An outraged Frank L. Rizzo Tuesday night accused the police department he once led of "acting like a bunch of KGB agents" by picking the hour of a televised mayoral debate to raid an alleged $30 million-a-year gambling ring reportedly run by his son-in-law.

The former mayor and former police commissioner, who is attempting a political comeback in the May 17 Democratic mayoral primary, said he was "disgusted" that detectives showed up at a debate-viewing fund-raiser, sponsored by his campaign, in search of Joseph Vito Mastronardo, 32, Rizzo's son-in-law.

"There's nothing that important about bookmaking," Rizzo fumed, adding that he believed the raid was timed to embarrass him politically.

But Police Commissioner Morton Solomon today called Mastronardo "the biggest bookmaker on the East Coast," and "to be in that category, he has to have connections with organized crime."

Solomon denied that the timing of the raid was political. Rather, he said, it was dictated by the expiration date of a court-approved wiretap of the computerized, multi-state sports betting ring. He said that the detectives who went to the fund-raiser in a vain search for Mastronardo simply were doing their job.

Solomon, whom Rizzo has pledged to fire if he is elected, also took a swipe at his former boss: "If Mr. Rizzo thinks this is something timed to embarrass him, I ask him if he's involved." He also called Rizzo "a lousy mayor and a lousy candidate." The two never have gotten along, but it was the first time that Solomon spoke out publicly.

Rizzo aides said that although the raid began at 7 p.m. EST Tuesday--an hour before the lone, live televised debate of the campaign--Rizzo did not know of it until after the debate was over. His performance, therefore, was unaffected.

But to top off what was not one of the better nights of the Rizzo campaign, most political observers here gave him lackluster reviews.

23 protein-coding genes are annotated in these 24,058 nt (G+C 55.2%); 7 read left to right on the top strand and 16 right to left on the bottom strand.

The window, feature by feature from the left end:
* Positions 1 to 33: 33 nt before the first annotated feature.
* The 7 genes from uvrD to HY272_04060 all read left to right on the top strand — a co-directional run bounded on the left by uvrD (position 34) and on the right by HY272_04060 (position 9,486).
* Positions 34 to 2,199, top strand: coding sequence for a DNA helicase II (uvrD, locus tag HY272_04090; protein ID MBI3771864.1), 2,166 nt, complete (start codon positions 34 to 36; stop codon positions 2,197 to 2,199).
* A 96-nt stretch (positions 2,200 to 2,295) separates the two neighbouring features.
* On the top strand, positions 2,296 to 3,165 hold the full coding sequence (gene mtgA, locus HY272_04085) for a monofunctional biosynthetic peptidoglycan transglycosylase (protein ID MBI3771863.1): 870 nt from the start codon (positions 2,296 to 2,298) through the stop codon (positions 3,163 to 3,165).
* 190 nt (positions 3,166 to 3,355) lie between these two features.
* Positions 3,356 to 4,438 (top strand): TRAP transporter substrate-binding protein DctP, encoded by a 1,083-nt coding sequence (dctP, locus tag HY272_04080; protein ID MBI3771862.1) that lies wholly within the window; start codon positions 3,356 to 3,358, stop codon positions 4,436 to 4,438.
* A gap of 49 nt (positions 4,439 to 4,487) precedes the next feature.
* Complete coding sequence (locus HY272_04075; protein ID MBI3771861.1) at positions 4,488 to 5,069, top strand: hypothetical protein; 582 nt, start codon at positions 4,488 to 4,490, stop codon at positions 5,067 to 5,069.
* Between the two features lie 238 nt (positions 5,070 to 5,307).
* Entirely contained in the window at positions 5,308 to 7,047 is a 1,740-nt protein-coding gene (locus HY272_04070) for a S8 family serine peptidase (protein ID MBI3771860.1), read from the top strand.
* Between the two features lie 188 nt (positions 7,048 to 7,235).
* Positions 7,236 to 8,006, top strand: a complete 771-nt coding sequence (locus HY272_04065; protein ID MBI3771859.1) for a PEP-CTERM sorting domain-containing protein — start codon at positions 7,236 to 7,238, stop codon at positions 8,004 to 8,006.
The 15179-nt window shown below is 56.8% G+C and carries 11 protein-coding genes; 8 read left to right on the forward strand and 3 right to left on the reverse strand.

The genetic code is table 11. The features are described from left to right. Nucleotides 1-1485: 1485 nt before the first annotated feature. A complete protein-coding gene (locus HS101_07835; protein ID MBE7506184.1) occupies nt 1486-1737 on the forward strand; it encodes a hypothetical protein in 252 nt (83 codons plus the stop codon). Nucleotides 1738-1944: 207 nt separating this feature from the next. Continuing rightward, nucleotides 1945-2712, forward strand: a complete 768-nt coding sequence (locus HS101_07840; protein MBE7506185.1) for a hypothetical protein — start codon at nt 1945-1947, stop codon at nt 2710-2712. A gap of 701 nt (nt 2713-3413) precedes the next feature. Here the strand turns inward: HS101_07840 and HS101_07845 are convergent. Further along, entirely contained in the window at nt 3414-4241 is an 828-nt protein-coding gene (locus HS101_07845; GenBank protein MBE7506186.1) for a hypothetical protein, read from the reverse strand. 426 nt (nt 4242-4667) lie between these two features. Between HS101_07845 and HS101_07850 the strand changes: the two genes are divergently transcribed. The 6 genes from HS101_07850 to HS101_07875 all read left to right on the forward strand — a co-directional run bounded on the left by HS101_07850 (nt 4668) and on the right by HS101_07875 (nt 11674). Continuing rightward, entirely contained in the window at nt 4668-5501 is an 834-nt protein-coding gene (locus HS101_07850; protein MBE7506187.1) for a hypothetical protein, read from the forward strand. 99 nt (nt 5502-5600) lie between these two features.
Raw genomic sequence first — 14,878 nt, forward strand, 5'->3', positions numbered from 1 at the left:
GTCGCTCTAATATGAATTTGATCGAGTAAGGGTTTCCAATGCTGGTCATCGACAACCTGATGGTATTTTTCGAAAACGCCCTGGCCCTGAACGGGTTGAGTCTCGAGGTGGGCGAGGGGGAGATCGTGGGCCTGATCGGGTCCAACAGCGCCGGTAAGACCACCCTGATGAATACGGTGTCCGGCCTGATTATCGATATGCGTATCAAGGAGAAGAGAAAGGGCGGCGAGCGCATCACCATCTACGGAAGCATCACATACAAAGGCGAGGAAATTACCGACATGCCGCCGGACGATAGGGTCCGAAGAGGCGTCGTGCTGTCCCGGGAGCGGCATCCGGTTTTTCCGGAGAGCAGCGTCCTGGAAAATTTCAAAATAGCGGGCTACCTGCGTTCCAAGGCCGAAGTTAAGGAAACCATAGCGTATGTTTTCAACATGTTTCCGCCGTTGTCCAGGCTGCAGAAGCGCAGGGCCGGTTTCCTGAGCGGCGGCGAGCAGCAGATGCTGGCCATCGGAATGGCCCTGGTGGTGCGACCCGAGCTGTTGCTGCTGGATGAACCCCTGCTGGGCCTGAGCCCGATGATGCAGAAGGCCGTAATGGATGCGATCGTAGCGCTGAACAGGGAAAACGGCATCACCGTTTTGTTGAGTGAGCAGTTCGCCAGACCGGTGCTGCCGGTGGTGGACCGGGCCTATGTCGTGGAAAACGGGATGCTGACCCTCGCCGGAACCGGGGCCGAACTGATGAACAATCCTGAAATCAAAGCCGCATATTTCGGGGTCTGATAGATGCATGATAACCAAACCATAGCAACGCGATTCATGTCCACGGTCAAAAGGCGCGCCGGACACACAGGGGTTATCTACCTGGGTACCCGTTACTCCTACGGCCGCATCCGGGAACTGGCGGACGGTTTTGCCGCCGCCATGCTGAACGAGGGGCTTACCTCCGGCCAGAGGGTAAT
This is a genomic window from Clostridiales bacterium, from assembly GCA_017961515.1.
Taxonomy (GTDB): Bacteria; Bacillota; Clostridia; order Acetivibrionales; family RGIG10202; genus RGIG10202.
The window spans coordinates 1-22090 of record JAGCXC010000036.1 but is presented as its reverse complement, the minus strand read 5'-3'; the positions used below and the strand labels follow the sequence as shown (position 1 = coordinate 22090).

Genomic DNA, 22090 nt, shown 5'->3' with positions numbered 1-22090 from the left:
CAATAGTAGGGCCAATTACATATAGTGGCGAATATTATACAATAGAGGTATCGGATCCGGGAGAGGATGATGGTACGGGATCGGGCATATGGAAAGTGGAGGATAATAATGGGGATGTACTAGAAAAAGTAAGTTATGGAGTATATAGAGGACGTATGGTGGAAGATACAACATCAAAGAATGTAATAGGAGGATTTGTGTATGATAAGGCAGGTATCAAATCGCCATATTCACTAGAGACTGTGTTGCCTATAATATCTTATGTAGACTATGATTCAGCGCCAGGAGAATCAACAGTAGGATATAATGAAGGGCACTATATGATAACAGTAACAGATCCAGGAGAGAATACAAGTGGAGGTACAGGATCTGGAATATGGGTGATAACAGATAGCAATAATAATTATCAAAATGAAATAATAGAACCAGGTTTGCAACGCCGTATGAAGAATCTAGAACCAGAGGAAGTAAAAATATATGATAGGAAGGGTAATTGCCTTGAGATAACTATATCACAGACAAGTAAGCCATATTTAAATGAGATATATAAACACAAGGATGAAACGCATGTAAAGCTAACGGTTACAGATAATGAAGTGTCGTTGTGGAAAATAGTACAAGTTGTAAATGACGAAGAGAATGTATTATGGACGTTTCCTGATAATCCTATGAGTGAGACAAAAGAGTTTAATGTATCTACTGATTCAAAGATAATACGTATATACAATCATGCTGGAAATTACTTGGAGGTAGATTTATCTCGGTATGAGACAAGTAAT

His opponent, former city managing director W. Wilson Goode, who is seeking to become the city's first black mayor, was not thought to have done much better--but Goode is nursing a 20-point lead in the polls going into the campaign's final month and he figured to "win" the debate simply by not losing it.

As for Mastronardo, police did not find him Tuesday night, but he surrendered about 10 a.m. today. It was the second time in less than a year that he has been arrested on gambling charges.

Police, armed with warrants, arrested at least 11 other people suspected of being part of a three-state bookmaking ring.

Mastronardo's brother, John, 28, arrested at his Philadelphia apartment, faced similar charges, police said.

Joseph Mastronardo was identified last May as part of a gambling ring in the wake of raids that officials said were conducted to supply evidence to a grand jury.

The grand jury recommended Mastronardo's arrest after the raids, but action was thwarted by motions filed by defense attorneys.

Capt. Frank Wallace, head of the Philadelphia Police Organized Crime Unit, which conducted the raids, said that the current investigation was started in December, when law enforcement officials received information that the Mastronardos' gambling operation was back in business. Wiretaps were begun April 1, Wallace said.

He said that in the 18 days that the wiretaps were employed, more than $1.5 million of gambling "action" was conducted.